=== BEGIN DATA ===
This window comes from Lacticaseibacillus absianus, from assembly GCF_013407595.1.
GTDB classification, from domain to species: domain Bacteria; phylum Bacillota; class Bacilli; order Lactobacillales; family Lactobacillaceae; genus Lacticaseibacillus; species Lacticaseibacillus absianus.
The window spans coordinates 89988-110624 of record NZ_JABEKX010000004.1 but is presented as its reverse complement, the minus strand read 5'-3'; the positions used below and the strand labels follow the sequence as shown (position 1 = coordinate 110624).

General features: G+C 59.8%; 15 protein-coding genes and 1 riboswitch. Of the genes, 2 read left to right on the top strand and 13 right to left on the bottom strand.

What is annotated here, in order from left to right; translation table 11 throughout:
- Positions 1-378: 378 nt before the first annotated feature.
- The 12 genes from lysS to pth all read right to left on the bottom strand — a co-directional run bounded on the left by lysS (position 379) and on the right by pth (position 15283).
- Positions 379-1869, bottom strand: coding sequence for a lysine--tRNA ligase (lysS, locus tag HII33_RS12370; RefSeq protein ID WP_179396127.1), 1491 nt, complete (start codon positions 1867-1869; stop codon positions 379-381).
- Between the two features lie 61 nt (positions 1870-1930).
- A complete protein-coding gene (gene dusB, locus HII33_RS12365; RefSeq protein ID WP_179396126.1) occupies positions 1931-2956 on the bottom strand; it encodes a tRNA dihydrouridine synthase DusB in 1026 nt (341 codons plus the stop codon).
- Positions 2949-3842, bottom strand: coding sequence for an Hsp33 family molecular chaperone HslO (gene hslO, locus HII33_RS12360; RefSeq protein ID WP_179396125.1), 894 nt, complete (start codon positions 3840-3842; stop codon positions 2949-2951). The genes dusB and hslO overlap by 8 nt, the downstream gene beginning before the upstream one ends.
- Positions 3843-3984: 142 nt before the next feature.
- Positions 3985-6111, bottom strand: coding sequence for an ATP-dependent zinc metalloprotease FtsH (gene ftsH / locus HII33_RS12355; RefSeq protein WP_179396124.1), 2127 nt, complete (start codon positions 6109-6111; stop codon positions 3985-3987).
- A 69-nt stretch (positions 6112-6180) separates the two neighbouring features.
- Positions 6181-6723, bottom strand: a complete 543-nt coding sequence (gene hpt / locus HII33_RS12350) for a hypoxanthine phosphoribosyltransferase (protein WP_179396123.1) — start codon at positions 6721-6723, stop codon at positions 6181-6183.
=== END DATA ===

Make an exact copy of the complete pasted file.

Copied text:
This window comes from Lacticaseibacillus absianus, from assembly GCF_013407595.1.
GTDB classification, from domain to species: domain Bacteria; phylum Bacillota; class Bacilli; order Lactobacillales; family Lactobacillaceae; genus Lacticaseibacillus; species Lacticaseibacillus absianus.
The window spans coordinates 89988-110624 of record NZ_JABEKX010000004.1 but is presented as its reverse complement, the minus strand read 5'-3'; the positions used below and the strand labels follow the sequence as shown (position 1 = coordinate 110624).

General features: G+C 59.8%; 15 protein-coding genes and 1 riboswitch. Of the genes, 2 read left to right on the top strand and 13 right to left on the bottom strand.

What is annotated here, in order from left to right; translation table 11 throughout:
- Positions 1-378: 378 nt before the first annotated feature.
- The 12 genes from lysS to pth all read right to left on the bottom strand — a co-directional run bounded on the left by lysS (position 379) and on the right by pth (position 15283).
- Positions 379-1869, bottom strand: coding sequence for a lysine--tRNA ligase (lysS, locus tag HII33_RS12370; RefSeq protein ID WP_179396127.1), 1491 nt, complete (start codon positions 1867-1869; stop codon positions 379-381).
- Between the two features lie 61 nt (positions 1870-1930).
- A complete protein-coding gene (gene dusB, locus HII33_RS12365; RefSeq protein ID WP_179396126.1) occupies positions 1931-2956 on the bottom strand; it encodes a tRNA dihydrouridine synthase DusB in 1026 nt (341 codons plus the stop codon).
- Positions 2949-3842, bottom strand: coding sequence for an Hsp33 family molecular chaperone HslO (gene hslO, locus HII33_RS12360; RefSeq protein ID WP_179396125.1), 894 nt, complete (start codon positions 3840-3842; stop codon positions 2949-2951). The genes dusB and hslO overlap by 8 nt, the downstream gene beginning before the upstream one ends.
- Positions 3843-3984: 142 nt before the next feature.
- Positions 3985-6111, bottom strand: coding sequence for an ATP-dependent zinc metalloprotease FtsH (gene ftsH / locus HII33_RS12355; RefSeq protein WP_179396124.1), 2127 nt, complete (start codon positions 6109-6111; stop codon positions 3985-3987).
- A 69-nt stretch (positions 6112-6180) separates the two neighbouring features.
- Positions 6181-6723, bottom strand: a complete 543-nt coding sequence (gene hpt / locus HII33_RS12350) for a hypoxanthine phosphoribosyltransferase (protein WP_179396123.1) — start codon at positions 6721-6723, stop codon at positions 6181-6183.